There are three major clinical syndromes associated with the specific location of a craniopharyngioma. A craniopharyngioma located before the chiasm usually results in optic atrophy and visual field constriction. A retrochiasmal mass is associated with hydrocephalus and signs of increased intracranial pressure. In this case the patient will more than likely complain of headaches as well as double vision, and the fundus exam may reveal papilledema. An intrasellar craniopharyngioma presents with headaches and a hormonal imbalance (8). Though craniopharyngiomas are benign histologically, they are aggressive in behavior because they have a tendency to affect surrounding structures, which include the visual apparatus, hypothalamus, pituitary stalk, 3rd ventricle and vasculature from the circle of Willis (1).
Diagnosis. In order to properly diagnose a craniopharyngioma, the work-up should include a neuro-ophthalmic evaluation, a visual field exam, as well as imaging and endocrinologic studies. The modality of choice when imaging a craniopharyngioma is magnetic resonance (6). This usually shows a T1 high intensity area which is usually due to high protein content in the fluid of the cyst (6) In regards to endocrinologic studies, the labs should include serum electrolytes, thyroid studies, cortisol levels, growth hormone levels, luteinizing and follicle stimulating hormone levels (8).
Treatment. The man who first introduced the term ‘cranipharyngioma’ in 1932 described it as “one of the most baffling problems which confront the neurogurseon” (5, 9). The mainstay treatment is microsurgical resection. There are two approaches to the surgical procedure, transcranial or transphenoidal (figure 8). In a study of 168 patients undergoing surgery for the treatment of craniopharyngioma, the transcranial approach was the most frequently used (10). The transphenoidal approach had a lower mortality rate when compared with the transcranial route. Total tumor removal was accomplished 85.7% of the time during the transphenoidal procedure and only 45.7% using the transcranial route. The selection of the surgical approach is determined by the location of the tumor (7). The other modality in treating these tumors in addition to surgery is external beam radiotherapy (11). This approach is mainly reserved for patients who are not fit for surgery or in the case of residual or recurrent craniopharyngiomas (7, 9). In a review of 10 major studies which included a total of 264 patients in which gamma knife stereostatic radiosurgery was used to treat craniopharyngiomas, tumor control was accomplished in 75% of the cases (12).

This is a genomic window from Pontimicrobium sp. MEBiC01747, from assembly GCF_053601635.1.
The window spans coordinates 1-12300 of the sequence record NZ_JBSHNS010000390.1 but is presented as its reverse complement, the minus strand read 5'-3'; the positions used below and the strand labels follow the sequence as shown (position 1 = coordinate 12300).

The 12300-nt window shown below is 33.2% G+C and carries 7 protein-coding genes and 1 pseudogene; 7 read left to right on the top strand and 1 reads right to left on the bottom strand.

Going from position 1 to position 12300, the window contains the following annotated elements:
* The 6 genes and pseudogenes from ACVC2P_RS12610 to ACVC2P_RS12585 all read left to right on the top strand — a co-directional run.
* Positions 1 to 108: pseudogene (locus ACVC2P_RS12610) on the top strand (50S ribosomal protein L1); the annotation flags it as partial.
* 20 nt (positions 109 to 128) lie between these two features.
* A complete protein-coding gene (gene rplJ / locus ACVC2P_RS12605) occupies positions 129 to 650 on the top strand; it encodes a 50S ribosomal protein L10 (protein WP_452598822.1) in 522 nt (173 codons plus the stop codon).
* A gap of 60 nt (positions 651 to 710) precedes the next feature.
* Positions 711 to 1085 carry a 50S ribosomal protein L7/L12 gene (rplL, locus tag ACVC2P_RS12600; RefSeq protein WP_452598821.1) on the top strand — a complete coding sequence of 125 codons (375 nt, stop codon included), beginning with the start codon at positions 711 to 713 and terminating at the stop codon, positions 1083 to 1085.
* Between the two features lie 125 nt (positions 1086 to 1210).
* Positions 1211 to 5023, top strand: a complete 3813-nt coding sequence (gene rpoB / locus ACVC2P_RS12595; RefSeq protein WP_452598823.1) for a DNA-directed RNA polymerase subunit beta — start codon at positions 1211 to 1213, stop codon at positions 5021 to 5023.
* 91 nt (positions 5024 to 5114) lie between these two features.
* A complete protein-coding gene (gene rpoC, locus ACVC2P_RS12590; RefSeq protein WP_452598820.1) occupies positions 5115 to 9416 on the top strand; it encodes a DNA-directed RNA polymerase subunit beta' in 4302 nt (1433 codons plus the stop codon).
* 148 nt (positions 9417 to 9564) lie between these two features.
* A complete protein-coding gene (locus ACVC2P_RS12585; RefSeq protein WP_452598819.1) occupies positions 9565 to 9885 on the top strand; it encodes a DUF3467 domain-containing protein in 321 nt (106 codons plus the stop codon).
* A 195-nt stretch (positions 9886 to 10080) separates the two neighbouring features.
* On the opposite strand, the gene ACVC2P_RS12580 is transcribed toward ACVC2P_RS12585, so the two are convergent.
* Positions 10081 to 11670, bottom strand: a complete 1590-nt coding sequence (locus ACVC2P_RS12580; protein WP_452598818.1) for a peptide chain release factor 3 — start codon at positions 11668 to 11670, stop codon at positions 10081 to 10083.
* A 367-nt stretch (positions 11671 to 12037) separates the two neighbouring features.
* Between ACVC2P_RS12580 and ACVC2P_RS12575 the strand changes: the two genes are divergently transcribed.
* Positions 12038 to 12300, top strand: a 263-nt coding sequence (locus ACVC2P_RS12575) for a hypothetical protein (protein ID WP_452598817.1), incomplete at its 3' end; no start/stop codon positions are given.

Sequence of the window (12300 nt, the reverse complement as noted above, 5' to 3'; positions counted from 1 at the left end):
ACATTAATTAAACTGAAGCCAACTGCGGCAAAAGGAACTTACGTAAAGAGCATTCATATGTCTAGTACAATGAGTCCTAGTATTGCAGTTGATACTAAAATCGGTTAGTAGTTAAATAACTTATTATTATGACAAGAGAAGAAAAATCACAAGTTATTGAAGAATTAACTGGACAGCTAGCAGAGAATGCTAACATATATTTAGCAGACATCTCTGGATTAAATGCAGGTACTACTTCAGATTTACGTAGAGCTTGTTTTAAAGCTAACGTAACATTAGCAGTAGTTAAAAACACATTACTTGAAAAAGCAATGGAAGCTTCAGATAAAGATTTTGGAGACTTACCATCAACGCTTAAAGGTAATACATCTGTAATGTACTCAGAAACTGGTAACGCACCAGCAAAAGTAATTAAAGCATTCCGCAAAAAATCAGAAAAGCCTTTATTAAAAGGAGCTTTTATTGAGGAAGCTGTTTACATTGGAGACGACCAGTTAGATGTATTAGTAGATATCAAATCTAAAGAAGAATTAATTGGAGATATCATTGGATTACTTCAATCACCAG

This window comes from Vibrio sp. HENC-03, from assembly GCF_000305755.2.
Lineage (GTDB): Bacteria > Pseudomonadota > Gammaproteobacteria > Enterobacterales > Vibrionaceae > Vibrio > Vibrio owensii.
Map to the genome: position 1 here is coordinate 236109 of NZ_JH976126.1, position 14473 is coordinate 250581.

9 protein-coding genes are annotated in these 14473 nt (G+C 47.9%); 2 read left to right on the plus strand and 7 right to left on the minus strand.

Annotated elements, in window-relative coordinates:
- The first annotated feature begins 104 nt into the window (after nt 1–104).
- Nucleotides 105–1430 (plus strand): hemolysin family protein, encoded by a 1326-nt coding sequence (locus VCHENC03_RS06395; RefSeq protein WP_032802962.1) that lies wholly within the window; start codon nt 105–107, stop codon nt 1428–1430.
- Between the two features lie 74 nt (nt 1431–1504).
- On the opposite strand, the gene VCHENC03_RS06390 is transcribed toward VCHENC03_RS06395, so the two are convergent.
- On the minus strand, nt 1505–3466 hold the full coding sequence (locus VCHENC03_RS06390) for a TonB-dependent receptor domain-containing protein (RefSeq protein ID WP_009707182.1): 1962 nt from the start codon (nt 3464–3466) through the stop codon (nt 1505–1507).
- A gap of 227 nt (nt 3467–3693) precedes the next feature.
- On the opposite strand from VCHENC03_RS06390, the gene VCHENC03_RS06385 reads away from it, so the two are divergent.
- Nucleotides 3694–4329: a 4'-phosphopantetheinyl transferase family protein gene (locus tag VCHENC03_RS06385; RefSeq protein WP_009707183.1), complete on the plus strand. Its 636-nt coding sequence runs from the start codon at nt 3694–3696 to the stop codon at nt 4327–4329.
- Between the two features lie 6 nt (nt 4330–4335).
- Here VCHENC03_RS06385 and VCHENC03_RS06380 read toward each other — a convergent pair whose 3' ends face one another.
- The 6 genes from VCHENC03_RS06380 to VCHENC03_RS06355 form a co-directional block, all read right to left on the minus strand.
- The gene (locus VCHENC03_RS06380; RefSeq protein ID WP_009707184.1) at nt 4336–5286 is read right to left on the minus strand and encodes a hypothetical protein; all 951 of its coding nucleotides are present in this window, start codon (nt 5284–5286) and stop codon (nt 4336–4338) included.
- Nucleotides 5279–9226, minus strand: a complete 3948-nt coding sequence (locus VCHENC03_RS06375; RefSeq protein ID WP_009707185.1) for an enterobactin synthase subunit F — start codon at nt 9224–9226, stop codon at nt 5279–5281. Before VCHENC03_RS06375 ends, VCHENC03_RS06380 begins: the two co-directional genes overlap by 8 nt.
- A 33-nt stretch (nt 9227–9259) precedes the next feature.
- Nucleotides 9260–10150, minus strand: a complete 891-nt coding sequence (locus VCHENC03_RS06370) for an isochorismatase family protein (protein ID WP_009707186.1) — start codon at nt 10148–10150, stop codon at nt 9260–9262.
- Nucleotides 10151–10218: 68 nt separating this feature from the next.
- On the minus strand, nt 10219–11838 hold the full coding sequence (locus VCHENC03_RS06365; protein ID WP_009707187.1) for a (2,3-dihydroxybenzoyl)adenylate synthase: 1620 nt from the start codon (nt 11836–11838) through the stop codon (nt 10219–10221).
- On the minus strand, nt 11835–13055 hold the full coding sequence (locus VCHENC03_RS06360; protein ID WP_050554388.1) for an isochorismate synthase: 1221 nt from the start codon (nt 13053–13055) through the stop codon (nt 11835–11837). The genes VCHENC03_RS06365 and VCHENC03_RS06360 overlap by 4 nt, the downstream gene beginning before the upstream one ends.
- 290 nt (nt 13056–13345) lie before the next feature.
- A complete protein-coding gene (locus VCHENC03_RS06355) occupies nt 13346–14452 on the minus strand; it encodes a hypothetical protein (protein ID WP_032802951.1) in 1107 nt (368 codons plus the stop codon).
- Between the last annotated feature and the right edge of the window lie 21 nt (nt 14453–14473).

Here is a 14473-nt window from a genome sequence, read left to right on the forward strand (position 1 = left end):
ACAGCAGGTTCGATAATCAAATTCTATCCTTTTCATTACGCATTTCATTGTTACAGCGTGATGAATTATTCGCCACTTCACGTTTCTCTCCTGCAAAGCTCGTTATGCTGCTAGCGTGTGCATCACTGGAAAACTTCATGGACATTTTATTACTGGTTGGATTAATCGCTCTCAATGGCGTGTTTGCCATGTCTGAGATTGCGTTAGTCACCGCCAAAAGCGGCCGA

Figure 8 a) transcranial b) transphenoidal surgical approach (13)
In addition to external beam radiotherapy, there is another minimally invasive approach called cyst aspiration. This method is reserved for patients with craniopharyngiomas that are predominantly cystic composed (1).
Recurrence. An analysis of 121 patients with craniopharyngiomas presenting to the Department of Pediatrics and Endocrinology between 1964 and 2003 showed there was a significant difference in the recurrence-free survival rate depending on the surgical treatment modality (4). The records of the patients were divided into 6 different groups (groups A-F). Group A consisted of 16 patients who underwent gross total tumor removal, group B included 3 patients who had gross total removal with follow-up radiotherapy, group C included 51 patients who underwent partial removal only, group D consisted of 33 partial removals with follow-up radiotherapy, group E included 6 cyst evacuations alone and finally group F consisted of 3 cyst evacuations with follow-up radiotherapy. The recurrence-free survival rate results at 10 years were as follows: 100% (A), 100% (B), 38% (C), 77% (D). Re-accumulation of the cyst happened in 58% of the patients in group F and in none of the patients in group E (4). There are other predictors of recurrence besides the extent of resection such as tumor size and whether the tumor has extended into the third ventricle as well as the presence of hydrocephalus and calcification (9). A majority of patients with recurrent cranipharyngiomas are symptomatic, and the two most common presenting symptoms are visual disturbances and headaches (9).
Prognosis. The five-year survival rate is 85% in children and 40% in adults (5). Many of these patients end up with hypothalamic dysfunction, an altered neuropsychological state, and visual field defects (5, 14). In addition, there is a high long-term cardiovascular morbidity (7). Patients who have a recurrence are more likely to have worse functional outcome and 29% more likely to have a permanent neurological deficit after repeat surgery (9). Repeat surgery is also associated with higher mortality and morbidity (9).
A study of 54 patients who underwent surgery for craniopharyngiomas at the Leiden University Medical Center showed a high prevalence of long-term cardiovascular, neurological and psychosocial morbidity (15). At a median follow-up period of 10 year (ranging from 36 months to 37 years), 7 patients had suffered from cerebrovascular accident, 1 patient had a transient ischemic attack and 3 patients experience a myocardial infarction. The cardiovascular morbidity was more common in premenopausal estrogen-deficient women. Neurological morbidity included short-term memory loss in 21 patients, personality changes in 16 patients, specific brain function impairment in 14 patients, anosmia in 8 patients and position dependent vertigo in 6 patients. Twenty-five patients showed psychosocial morbidity, which included inability to resume work, impaired school performance and visual deficits (15). Ten patients died, 40% from cardiovascular complications and 30% from infections, one patient died from cerebral hemorrhage. Most of these deaths occurred years after the initial operation (15).

Return to 123HelpMe.com